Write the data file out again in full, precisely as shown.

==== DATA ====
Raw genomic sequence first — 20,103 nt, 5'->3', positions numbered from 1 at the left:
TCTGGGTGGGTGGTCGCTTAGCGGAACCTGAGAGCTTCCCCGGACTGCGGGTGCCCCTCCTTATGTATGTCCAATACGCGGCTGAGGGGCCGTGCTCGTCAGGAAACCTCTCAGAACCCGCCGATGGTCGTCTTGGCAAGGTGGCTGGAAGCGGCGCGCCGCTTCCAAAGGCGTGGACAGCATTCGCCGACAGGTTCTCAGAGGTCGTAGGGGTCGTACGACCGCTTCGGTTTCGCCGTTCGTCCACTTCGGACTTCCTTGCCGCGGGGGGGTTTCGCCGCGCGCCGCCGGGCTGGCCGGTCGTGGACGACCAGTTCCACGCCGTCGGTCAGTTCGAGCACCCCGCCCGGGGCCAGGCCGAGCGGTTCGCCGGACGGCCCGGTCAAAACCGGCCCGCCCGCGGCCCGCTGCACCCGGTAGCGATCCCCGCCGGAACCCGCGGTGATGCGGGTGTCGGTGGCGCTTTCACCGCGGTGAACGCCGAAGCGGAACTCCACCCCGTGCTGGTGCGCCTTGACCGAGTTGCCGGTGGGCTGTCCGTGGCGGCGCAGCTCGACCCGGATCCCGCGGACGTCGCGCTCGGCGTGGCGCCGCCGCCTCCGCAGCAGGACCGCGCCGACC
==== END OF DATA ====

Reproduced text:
Raw genomic sequence first — 20,103 nt, 5'->3', positions numbered from 1 at the left:
TCTGGGTGGGTGGTCGCTTAGCGGAACCTGAGAGCTTCCCCGGACTGCGGGTGCCCCTCCTTATGTATGTCCAATACGCGGCTGAGGGGCCGTGCTCGTCAGGAAACCTCTCAGAACCCGCCGATGGTCGTCTTGGCAAGGTGGCTGGAAGCGGCGCGCCGCTTCCAAAGGCGTGGACAGCATTCGCCGACAGGTTCTCAGAGGTCGTAGGGGTCGTACGACCGCTTCGGTTTCGCCGTTCGTCCACTTCGGACTTCCTTGCCGCGGGGGGGTTTCGCCGCGCGCCGCCGGGCTGGCCGGTCGTGGACGACCAGTTCCACGCCGTCGGTCAGTTCGAGCACCCCGCCCGGGGCCAGGCCGAGCGGTTCGCCGGACGGCCCGGTCAAAACCGGCCCGCCCGCGGCCCGCTGCACCCGGTAGCGATCCCCGCCGGAACCCGCGGTGATGCGGGTGTCGGTGGCGCTTTCACCGCGGTGAACGCCGAAGCGGAACTCCACCCCGTGCTGGTGCGCCTTGACCGAGTTGCCGGTGGGCTGTCCGTGGCGGCGCAGCTCGACCCGGATCCCGCGGACGTCGCGCTCGGCGTGGCGCCGCCGCCTCCGCAGCAGGACCGCGCCGACC